LUKE: Pixel based indie platformers are a dime a dozen. However, one would be surprised at how few of the truly ambitious ones actually fit the mold of “traditional platformer.” The common trends there seem to be either Metroidvanias, puzzle-platformers, or die-a-lot-super-challenges. Those can be pretty great, but what if you want to play something more along the lines of, say, Yoshi’s Island or Donkey Kong Country?

There seems to be a general mentality amongst indies in regards to traditional platformers that goes as follows: one, it’s difficult to make “running and jumping” interesting; and two, nobody can do “running and jumping” better than Nintendo. There seems to be a general intimidation surrounding the whole matter, but hey, I say turn that intimidation into inspiration! I won’t go so far as to claim that we can reach Nintendo’s absurd level of quality, but dang it, I think we can come pretty darn close. This is not to boast; but rather, it’s to set a goal, disregarding all stigmas and preconceived notions. You won’t know until you try!

So, what are some of the “hooks” in Psycutlery, you may wonder?

  1. As far as pure platforming goes, I think the multiple air jumping mechanic has the potential to be pretty fun – I seriously question why more platformers don’t employ something similar.
  2. Each level will be different. Each with its own gimmick, look and feel. No two levels will be the same, and there will be a lot of them! And each one will have an unlockable, alternate version that changes the whole feel of the place even further (the test level contains an example of this – yes, that shadowy place is in fact the very same level), effectively doubling the level count.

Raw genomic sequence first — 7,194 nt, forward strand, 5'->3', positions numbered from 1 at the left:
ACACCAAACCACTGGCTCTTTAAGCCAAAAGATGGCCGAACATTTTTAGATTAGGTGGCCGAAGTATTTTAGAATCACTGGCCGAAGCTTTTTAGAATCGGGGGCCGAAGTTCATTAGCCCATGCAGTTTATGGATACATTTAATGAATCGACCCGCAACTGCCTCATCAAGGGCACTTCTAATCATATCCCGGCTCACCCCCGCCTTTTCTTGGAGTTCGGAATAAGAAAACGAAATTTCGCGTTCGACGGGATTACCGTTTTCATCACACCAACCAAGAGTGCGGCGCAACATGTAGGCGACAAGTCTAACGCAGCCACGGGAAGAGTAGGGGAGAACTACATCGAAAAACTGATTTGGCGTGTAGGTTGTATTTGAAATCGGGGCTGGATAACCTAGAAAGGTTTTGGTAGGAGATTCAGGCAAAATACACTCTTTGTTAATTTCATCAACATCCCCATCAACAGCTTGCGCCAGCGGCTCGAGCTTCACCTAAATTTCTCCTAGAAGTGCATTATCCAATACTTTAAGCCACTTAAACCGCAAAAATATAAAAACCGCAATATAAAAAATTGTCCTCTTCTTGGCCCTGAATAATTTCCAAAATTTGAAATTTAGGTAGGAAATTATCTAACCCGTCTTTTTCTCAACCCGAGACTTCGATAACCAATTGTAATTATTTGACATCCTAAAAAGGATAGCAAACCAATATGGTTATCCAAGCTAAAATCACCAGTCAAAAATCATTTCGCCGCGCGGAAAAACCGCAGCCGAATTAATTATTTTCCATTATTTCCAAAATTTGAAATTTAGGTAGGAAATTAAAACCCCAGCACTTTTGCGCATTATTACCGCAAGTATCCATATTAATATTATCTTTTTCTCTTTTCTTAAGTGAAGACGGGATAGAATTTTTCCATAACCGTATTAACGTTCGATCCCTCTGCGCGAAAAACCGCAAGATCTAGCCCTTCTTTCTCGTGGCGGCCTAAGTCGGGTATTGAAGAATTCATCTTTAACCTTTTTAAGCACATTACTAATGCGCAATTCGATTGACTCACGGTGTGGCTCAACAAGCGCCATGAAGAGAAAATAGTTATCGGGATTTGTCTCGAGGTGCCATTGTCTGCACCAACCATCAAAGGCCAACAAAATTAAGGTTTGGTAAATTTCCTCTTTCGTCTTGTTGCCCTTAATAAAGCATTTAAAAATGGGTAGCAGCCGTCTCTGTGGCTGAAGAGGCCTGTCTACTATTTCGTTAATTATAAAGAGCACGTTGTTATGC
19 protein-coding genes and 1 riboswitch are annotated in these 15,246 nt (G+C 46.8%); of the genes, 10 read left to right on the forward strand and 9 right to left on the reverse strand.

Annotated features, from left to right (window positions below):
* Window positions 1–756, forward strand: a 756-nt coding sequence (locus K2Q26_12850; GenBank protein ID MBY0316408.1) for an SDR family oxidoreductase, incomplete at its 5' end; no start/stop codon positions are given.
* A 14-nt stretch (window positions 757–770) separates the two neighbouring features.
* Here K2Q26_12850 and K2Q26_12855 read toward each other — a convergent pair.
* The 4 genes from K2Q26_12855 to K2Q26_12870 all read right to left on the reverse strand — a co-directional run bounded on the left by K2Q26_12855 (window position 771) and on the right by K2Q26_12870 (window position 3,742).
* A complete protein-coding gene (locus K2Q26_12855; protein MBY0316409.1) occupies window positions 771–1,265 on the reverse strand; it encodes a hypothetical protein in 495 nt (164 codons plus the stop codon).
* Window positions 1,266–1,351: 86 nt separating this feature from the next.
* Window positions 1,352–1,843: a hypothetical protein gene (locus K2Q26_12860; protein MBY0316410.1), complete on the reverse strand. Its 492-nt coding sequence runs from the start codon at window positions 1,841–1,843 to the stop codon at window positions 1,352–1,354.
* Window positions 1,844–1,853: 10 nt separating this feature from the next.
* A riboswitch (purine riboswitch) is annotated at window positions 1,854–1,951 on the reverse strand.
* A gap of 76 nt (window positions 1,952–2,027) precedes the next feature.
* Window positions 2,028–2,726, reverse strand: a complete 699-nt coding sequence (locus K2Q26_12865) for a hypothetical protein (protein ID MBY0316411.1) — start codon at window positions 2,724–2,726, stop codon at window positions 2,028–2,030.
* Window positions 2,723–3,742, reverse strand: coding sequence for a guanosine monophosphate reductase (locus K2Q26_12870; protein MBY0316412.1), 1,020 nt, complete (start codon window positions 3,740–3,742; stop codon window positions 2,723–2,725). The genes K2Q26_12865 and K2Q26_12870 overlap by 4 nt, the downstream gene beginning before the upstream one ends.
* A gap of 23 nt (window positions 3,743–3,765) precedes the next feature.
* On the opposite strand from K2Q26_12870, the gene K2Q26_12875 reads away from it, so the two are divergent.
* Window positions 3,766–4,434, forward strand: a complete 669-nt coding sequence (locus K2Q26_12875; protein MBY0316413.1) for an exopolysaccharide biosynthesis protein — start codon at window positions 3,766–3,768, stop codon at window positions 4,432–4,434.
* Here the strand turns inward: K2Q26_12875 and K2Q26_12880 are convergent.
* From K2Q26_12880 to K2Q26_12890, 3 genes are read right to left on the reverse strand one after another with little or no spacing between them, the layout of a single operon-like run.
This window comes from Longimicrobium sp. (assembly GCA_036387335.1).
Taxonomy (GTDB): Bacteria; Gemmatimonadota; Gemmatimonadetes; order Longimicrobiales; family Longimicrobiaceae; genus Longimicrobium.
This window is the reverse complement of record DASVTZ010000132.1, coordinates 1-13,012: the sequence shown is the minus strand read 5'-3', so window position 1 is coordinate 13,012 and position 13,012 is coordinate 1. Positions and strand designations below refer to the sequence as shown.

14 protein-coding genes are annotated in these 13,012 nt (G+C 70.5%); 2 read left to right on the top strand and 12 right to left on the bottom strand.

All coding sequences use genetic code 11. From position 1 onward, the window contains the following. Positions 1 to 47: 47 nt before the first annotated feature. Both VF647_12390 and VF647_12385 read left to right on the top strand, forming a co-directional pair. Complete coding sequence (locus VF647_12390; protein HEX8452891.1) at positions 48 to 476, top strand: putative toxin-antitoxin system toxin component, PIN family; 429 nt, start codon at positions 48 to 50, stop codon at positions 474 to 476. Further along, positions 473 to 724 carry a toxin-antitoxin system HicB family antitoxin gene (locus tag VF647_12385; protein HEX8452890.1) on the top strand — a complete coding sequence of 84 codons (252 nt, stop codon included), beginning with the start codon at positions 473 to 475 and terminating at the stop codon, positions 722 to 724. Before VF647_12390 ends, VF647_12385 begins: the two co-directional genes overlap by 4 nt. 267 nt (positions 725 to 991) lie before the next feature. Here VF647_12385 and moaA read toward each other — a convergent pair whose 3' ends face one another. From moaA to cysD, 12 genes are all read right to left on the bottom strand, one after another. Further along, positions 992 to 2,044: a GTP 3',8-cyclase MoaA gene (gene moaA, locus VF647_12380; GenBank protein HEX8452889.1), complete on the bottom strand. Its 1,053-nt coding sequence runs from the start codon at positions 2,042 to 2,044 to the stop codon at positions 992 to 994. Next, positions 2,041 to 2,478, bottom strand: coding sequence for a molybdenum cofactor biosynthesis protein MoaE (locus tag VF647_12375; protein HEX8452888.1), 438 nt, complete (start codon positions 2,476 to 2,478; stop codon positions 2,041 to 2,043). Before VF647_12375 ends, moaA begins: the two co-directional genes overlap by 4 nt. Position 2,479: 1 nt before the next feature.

3. Customization. You can freely adjust your max health, making the game as easy or as hard as you need it to be. The control settings are ridiculously customizable, too. You can change all the buttons, and say, if you have trouble using the keys and mouse together and at the same time (which is how the default control scheme is supposed to work), you can easily select a different setting at any time, and tweak it until you find something you are comfortable with. Heck, you can even play it in 2-player co-op, with one person platforming, and the other attacking with the mouse.
  4. You control a spork with your mind. In space. If that doesn’t interest you, then you are at least interested in knowing what the heck the developer was thinking to have come up with that!